The United States is suffering a serious worldwide image problem that just gets worse every time the government shows weakness, Wyoming Republican Sen. John Barrasso said Sunday.
"Right now, worldwide, our enemies don't fear us," Barrasso told CNN's Candy Crowley on "The State of the Union." "Our friends don't trust us and when we show weakness, it emboldens people around the world who are our enemies, whether they're in Iran, Syria, Russia or North Korea."
Barrasso, who appeared on the show with fellow Senate Foreign Relations Committee member Sen. Ben Cardin, D-Md., said that he spent last week touring Norway, Estonia, Lithuania and Moldova, and Sunday called for sanctions against Russia to be made "consequential."
"We hear about sanctions against individuals," said Barrasso. "I think we need to go further against that, [with] sanctions against Russia in terms of their military activities, in terms of arms, in terms of finances, in terms of energy."
Barasso and fellow Republican Sens. John McCain, Arizona; John Hoeven, North Dakota; and Ron Johnson, Wisconsin outlined their visit in an opinion piece for The Washington Post this weekend, saying the countries surrounding Ukraine want more action in response to Russia's annexation of Crimea and its subversion of Ukraine.
The countries' people believe, "as we do, that Russian President Vladimir Putin’s latest acts of aggression require an enduring strategic response from the United States, Europe and NATO," the senators said in the op-ed. "It should be clear to all that Putin’s Russia has taken a dark turn. There is no resetting this relationship. We cannot return to business as usual."
But a relationship with Putin has vanished, they said in the opinion piece, and is only playing along with Western diplomats to consolidate his gains.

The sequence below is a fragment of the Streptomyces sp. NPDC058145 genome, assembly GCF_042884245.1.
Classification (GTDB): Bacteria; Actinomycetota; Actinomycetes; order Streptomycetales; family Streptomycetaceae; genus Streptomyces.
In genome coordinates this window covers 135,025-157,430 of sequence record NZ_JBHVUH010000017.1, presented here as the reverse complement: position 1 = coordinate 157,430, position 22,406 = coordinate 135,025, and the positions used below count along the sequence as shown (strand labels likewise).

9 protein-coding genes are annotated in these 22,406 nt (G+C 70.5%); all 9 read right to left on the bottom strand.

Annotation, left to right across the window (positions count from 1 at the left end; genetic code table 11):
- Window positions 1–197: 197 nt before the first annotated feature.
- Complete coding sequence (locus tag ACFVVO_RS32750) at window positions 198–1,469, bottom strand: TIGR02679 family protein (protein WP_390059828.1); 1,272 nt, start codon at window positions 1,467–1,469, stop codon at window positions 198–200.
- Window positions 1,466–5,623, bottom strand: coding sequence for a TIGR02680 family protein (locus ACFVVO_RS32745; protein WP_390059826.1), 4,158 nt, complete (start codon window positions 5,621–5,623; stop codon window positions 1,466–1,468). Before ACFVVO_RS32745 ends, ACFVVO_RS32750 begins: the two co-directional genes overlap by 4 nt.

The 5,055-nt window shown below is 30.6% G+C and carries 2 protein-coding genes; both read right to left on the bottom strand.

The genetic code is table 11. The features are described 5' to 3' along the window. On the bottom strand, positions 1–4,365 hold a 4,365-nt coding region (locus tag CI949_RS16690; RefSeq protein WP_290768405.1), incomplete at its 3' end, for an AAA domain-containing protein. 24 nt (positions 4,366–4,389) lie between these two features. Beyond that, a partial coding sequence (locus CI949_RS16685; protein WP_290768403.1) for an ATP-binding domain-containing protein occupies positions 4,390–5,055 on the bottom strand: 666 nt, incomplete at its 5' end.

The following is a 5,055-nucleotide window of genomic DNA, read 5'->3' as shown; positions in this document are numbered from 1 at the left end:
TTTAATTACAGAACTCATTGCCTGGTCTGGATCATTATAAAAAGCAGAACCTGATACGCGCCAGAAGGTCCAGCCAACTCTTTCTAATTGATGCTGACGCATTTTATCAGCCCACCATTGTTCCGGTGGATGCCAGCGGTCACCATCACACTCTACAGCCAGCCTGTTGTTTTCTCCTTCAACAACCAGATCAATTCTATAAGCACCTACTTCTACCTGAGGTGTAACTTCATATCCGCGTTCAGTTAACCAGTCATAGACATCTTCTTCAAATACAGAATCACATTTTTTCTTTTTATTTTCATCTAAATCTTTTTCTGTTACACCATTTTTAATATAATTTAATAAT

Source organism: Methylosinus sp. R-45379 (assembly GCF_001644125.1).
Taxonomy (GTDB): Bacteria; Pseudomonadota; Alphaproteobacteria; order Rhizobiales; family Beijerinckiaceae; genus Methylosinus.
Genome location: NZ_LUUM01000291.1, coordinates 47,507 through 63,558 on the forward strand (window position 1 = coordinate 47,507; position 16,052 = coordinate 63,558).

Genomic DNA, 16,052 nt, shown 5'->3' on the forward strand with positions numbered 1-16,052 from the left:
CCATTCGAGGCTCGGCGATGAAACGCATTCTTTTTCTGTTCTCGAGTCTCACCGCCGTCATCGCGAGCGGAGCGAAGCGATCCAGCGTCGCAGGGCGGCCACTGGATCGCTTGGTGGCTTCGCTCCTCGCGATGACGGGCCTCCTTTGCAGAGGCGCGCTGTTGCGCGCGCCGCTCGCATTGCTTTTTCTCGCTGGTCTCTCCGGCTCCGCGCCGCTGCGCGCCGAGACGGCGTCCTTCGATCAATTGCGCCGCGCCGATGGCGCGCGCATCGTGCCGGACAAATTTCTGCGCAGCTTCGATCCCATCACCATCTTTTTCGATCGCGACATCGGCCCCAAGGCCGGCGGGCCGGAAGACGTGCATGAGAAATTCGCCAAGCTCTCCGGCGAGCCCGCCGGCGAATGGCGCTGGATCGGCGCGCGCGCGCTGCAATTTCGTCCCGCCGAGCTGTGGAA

"Western weakness emboldens Putin," they said in the article. "The only thing he respects, and that can change his calculus, is greater strength."
Meanwhile, Ukraine needs military assistance from the United States, Barrasso told Crowley Sunday.
"They have an immediate military need," he said. "Their prime minister has told me that what they've inherited from the last leadership is a hollowed out military where nothing shoots or flies or works. They need weapons and I think we should supply them anti-tank, anti missile weapons."
In addition, he said, Russia has increased the price of natural gas by 44 percent for the Ukrainian people in this past month.
"So Putin continues to use energy as both a carrot and a stick, not just for the Ukraine, but also in the baltics as well as in Europe," Barrasso said.
In addition to the Ukraine situation, Iran continues to be a huge threat to the people of Israel, Barrasso said.
"A nuclear-armed Iran to me continues to be the bigger pivotal point in that area of the world," said Barrasso.
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